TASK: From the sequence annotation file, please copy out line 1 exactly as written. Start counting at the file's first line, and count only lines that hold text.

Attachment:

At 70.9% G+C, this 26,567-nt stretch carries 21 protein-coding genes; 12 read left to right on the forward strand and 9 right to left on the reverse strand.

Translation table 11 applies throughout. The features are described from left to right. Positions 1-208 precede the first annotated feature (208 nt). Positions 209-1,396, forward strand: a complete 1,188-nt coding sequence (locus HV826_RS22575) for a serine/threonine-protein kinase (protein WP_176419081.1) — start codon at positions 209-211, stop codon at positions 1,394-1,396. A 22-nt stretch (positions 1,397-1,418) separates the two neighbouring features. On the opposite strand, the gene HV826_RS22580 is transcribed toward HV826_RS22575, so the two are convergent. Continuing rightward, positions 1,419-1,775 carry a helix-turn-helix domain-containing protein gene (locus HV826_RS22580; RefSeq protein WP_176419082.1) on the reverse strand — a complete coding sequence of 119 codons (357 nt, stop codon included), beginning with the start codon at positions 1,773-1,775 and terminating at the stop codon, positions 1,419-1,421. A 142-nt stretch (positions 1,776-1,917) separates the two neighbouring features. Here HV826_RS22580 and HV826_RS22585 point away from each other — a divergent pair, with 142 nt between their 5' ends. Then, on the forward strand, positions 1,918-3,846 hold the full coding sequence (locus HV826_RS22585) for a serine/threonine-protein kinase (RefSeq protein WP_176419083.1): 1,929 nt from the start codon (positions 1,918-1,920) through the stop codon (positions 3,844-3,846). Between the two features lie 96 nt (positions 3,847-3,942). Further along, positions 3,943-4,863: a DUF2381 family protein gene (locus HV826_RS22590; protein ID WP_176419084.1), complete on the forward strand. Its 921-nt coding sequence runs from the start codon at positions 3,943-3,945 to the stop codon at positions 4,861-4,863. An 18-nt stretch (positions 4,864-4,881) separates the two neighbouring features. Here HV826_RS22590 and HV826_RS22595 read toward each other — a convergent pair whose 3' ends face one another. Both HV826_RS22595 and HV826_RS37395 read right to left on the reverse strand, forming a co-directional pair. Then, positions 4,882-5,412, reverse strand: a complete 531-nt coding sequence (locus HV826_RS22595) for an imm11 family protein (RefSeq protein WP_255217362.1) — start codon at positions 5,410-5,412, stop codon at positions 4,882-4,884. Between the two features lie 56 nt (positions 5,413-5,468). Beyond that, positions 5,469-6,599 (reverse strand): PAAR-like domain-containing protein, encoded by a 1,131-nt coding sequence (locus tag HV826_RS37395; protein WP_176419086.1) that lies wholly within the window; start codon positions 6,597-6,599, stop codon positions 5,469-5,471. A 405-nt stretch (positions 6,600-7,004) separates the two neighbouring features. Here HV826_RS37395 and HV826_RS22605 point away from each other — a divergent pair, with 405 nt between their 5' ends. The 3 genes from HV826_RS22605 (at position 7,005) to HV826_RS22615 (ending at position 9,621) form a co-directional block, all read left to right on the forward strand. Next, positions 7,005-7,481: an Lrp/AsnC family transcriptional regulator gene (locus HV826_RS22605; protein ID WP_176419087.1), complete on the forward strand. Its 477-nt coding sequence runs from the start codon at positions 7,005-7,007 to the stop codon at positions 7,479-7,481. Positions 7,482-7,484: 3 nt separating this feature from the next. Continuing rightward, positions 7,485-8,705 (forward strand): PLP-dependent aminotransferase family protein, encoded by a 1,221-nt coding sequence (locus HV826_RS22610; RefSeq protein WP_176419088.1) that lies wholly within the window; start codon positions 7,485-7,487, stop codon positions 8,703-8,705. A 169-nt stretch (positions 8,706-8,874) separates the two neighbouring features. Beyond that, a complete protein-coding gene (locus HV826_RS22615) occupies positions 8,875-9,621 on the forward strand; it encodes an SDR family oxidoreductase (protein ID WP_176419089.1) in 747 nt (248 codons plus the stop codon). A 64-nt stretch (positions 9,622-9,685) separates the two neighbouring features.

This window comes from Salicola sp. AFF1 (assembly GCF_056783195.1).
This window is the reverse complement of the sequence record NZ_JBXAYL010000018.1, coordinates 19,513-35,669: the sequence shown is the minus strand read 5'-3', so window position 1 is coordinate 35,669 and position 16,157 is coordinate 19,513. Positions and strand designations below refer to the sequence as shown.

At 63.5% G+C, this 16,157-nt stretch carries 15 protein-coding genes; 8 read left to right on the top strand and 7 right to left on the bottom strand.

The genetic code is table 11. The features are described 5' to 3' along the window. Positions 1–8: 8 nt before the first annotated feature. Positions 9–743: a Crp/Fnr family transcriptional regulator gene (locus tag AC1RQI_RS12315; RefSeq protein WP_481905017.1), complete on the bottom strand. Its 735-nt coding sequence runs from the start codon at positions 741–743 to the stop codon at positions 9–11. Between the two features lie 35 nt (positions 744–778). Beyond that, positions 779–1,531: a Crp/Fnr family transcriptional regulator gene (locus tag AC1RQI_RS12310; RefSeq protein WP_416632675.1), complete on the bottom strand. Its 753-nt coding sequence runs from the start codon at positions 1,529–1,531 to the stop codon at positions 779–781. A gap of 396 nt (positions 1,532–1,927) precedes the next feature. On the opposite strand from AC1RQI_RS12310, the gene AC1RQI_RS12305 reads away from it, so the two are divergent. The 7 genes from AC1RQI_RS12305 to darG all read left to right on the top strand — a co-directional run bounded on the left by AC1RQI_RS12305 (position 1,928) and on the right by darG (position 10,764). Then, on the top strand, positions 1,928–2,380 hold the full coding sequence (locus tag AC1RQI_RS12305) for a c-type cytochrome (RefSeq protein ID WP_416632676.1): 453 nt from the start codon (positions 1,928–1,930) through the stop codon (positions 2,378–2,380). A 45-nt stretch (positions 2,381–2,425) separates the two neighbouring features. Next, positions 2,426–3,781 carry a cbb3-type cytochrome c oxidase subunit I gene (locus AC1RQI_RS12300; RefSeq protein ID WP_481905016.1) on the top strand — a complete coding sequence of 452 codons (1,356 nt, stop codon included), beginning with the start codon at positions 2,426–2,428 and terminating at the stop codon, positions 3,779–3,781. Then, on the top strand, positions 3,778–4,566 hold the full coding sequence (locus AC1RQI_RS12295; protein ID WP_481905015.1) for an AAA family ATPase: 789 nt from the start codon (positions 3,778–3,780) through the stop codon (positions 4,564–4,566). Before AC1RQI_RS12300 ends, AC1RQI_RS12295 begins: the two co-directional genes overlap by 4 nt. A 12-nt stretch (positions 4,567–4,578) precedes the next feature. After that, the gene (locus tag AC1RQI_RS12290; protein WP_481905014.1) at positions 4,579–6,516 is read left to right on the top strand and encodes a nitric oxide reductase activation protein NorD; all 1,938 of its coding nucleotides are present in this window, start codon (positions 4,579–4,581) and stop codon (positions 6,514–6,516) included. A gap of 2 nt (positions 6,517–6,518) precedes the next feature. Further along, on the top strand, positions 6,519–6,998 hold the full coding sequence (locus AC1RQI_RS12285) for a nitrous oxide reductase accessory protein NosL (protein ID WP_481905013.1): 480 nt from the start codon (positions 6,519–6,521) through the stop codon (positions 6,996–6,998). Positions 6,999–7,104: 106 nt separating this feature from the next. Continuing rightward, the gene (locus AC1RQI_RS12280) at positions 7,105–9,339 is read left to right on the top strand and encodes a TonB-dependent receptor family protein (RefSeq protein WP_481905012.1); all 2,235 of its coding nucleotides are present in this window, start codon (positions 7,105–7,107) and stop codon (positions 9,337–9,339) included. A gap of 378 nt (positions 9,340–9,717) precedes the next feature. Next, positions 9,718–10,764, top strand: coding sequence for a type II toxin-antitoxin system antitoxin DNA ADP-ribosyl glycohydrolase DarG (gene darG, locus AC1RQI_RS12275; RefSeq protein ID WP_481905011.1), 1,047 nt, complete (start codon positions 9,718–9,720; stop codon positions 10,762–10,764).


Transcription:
At 70.9% G+C, this 26,567-nt stretch carries 21 protein-coding genes; 12 read left to right on the forward strand and 9 right to left on the reverse strand.